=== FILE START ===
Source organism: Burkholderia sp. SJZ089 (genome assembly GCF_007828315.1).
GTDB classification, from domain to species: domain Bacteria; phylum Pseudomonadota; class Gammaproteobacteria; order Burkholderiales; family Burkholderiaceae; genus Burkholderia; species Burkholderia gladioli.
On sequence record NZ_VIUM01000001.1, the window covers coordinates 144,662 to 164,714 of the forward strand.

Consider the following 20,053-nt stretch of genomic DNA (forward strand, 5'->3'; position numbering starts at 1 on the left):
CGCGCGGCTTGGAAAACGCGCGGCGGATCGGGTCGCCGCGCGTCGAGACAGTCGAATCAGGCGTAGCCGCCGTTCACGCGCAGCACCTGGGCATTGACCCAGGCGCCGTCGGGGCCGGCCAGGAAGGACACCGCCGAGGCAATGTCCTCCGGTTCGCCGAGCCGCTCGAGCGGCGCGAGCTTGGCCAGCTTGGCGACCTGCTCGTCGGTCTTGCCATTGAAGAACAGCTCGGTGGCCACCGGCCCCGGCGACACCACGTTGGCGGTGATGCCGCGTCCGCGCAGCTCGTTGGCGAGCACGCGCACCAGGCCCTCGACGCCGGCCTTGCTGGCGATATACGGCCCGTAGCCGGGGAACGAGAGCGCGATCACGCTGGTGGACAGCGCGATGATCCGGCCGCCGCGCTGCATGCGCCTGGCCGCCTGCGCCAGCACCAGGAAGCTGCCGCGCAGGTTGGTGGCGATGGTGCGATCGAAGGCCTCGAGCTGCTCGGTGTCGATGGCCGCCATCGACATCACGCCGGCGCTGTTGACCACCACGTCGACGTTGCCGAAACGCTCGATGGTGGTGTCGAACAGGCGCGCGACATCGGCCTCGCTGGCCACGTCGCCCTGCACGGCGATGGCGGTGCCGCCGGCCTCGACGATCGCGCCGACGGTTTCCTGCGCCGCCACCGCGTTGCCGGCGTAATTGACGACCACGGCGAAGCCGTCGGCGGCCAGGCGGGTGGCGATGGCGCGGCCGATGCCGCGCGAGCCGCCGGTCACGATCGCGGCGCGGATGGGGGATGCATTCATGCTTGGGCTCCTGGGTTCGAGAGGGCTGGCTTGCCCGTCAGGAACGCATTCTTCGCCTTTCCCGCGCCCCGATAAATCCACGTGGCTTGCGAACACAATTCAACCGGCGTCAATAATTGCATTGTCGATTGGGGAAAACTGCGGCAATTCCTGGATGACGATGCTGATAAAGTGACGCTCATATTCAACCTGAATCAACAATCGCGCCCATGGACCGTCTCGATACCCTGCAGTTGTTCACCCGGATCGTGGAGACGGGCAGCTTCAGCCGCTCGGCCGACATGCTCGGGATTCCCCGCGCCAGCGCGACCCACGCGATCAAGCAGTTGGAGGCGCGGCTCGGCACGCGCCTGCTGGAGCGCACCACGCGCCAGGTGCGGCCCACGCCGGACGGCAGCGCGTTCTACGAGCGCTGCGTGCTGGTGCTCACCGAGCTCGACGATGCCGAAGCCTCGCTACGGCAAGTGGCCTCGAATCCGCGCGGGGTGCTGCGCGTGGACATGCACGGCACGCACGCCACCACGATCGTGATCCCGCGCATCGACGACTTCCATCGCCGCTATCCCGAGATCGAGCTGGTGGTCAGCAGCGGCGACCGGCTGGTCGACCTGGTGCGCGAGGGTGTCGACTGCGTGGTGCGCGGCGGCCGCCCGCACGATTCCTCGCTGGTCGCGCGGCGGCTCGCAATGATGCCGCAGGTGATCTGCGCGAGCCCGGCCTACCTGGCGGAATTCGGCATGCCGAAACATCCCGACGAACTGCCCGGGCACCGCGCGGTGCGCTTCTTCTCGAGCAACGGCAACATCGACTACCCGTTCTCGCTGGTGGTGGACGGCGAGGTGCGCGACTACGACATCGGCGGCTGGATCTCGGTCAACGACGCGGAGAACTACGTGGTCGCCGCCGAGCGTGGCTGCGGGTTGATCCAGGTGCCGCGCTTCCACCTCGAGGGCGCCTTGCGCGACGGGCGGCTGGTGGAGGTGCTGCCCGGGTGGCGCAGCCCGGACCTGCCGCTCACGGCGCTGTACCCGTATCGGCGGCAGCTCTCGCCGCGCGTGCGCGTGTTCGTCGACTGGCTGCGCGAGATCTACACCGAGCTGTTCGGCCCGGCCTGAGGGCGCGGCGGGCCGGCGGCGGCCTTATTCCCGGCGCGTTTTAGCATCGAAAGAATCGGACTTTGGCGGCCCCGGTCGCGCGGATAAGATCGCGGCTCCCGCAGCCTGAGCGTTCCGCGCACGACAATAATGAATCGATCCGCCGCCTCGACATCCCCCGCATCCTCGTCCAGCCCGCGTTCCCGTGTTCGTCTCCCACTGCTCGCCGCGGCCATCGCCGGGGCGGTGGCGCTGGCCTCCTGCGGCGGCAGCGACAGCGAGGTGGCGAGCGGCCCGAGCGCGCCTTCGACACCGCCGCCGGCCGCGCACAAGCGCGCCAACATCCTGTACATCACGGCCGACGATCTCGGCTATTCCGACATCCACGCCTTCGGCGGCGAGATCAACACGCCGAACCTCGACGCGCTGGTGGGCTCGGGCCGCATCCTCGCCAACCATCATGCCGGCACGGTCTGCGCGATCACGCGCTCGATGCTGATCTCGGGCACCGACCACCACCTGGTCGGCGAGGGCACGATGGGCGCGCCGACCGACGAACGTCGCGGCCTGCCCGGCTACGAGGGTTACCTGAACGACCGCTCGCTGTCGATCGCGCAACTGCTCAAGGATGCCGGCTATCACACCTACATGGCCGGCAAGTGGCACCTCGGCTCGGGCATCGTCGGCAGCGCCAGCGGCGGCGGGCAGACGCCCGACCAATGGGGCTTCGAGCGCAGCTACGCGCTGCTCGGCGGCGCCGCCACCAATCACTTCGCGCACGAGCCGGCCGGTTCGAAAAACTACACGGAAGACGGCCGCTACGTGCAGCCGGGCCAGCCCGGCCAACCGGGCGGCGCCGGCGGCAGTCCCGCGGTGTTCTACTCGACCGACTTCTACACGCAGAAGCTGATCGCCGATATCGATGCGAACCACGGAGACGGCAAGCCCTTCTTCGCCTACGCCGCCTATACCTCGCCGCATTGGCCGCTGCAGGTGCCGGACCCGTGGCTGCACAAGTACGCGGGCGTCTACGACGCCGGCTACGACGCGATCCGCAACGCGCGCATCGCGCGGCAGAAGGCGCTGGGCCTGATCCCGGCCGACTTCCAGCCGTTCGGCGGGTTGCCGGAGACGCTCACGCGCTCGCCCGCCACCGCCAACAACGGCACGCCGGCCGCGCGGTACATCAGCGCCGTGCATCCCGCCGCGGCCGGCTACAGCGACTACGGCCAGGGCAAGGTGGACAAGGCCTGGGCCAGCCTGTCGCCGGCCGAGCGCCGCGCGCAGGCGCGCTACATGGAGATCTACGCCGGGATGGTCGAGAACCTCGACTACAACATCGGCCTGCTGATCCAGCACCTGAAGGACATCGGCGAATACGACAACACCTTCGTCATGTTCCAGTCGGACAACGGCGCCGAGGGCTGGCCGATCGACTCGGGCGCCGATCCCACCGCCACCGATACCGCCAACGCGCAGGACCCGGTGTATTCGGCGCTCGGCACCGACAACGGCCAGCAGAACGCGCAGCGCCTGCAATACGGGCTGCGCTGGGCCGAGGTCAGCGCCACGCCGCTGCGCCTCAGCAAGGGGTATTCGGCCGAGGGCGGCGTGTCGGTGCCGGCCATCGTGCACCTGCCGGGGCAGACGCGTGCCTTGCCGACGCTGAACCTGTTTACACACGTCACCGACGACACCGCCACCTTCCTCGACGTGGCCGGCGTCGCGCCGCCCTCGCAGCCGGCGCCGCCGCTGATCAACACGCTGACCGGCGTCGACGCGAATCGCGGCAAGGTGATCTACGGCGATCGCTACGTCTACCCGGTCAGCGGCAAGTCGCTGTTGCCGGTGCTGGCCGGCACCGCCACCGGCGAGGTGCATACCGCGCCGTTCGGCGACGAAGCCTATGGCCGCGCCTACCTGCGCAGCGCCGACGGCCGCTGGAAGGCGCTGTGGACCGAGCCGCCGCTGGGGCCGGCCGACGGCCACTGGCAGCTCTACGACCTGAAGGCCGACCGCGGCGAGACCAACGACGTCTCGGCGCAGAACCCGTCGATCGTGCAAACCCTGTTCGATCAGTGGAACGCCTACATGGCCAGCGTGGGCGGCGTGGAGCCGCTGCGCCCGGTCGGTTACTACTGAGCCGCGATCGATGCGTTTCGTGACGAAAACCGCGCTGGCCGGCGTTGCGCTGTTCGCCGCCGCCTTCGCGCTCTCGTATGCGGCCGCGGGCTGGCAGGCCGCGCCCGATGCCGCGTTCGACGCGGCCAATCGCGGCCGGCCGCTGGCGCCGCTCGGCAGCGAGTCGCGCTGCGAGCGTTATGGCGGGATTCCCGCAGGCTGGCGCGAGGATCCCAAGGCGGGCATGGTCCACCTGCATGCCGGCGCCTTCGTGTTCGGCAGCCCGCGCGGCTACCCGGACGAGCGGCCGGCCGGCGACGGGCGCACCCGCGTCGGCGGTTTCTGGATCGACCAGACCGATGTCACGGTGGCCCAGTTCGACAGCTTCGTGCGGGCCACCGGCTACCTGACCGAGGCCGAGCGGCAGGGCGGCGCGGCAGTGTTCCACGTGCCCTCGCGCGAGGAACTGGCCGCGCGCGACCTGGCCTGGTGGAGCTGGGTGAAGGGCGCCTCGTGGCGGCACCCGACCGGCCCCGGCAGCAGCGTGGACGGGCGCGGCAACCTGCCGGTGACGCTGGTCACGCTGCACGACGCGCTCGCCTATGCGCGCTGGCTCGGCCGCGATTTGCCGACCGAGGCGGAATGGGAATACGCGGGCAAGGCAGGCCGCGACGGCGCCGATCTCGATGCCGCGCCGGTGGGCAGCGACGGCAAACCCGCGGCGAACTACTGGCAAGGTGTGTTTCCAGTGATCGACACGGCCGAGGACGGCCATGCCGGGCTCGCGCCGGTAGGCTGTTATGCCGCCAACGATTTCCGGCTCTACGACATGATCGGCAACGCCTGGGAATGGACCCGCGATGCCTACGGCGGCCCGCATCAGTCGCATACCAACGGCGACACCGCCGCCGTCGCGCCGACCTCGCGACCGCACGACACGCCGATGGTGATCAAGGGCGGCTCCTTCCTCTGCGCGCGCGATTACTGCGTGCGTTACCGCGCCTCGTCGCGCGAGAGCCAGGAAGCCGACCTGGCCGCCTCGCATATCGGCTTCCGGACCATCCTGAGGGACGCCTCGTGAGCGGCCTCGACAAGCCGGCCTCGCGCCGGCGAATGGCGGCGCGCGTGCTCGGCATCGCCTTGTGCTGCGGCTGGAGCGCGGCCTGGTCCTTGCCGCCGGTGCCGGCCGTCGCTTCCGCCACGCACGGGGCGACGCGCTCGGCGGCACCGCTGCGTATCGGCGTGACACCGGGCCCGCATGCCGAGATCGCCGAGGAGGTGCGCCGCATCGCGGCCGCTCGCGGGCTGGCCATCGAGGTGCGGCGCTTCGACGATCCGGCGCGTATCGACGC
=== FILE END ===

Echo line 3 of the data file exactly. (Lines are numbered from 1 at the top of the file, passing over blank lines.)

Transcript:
On sequence record NZ_VIUM01000001.1, the window covers coordinates 144,662 to 164,714 of the forward strand.